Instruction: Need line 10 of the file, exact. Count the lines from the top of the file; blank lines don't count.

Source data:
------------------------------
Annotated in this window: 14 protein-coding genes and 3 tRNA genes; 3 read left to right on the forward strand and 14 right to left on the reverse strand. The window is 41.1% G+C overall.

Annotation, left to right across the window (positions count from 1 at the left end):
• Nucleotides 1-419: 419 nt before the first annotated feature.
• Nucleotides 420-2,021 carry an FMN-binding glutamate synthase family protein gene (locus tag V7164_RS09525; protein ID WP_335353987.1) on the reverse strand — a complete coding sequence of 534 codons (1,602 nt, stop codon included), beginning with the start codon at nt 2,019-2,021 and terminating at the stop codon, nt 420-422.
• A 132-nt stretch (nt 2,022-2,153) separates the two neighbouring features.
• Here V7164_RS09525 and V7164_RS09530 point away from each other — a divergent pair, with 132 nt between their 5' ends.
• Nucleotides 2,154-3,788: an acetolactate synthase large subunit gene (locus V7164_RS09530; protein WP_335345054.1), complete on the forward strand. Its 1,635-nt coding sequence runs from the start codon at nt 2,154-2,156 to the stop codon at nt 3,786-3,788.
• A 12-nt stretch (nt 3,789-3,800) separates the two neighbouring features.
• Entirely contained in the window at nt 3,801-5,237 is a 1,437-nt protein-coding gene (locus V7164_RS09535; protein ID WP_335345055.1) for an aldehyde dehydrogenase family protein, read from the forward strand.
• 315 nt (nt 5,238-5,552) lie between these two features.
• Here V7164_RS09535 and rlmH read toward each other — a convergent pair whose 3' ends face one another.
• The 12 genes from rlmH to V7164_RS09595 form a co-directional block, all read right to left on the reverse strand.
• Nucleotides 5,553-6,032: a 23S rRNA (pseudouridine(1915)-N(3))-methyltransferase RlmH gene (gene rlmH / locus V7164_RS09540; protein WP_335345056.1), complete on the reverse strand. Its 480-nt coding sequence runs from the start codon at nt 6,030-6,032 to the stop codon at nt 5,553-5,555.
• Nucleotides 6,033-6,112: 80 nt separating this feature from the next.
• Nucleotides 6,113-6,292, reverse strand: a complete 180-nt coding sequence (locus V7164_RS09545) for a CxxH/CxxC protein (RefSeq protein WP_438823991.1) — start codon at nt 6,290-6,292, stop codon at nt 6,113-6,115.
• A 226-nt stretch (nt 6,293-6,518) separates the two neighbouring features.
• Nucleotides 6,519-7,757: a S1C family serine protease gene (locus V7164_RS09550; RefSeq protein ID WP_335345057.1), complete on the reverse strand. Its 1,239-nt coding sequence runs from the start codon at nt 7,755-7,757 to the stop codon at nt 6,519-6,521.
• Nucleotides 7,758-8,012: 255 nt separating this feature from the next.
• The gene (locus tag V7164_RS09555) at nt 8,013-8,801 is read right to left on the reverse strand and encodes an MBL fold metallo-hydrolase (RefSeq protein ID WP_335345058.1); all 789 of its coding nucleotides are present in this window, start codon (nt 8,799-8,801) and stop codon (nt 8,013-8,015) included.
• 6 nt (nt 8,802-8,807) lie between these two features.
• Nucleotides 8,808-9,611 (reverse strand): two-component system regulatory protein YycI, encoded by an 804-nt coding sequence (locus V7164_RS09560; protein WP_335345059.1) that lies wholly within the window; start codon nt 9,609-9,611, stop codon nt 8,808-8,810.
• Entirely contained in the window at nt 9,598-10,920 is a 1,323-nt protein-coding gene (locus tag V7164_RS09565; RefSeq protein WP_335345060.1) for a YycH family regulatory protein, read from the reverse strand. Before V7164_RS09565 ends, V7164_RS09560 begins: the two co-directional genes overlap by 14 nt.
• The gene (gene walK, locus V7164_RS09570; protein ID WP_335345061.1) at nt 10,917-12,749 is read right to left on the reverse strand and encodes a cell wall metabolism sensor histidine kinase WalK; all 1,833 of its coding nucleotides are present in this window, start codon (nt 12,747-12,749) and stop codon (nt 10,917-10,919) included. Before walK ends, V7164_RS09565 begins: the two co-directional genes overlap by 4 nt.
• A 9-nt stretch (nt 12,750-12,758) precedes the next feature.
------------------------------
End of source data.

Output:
• 315 nt (nt 5,238-5,552) lie between these two features.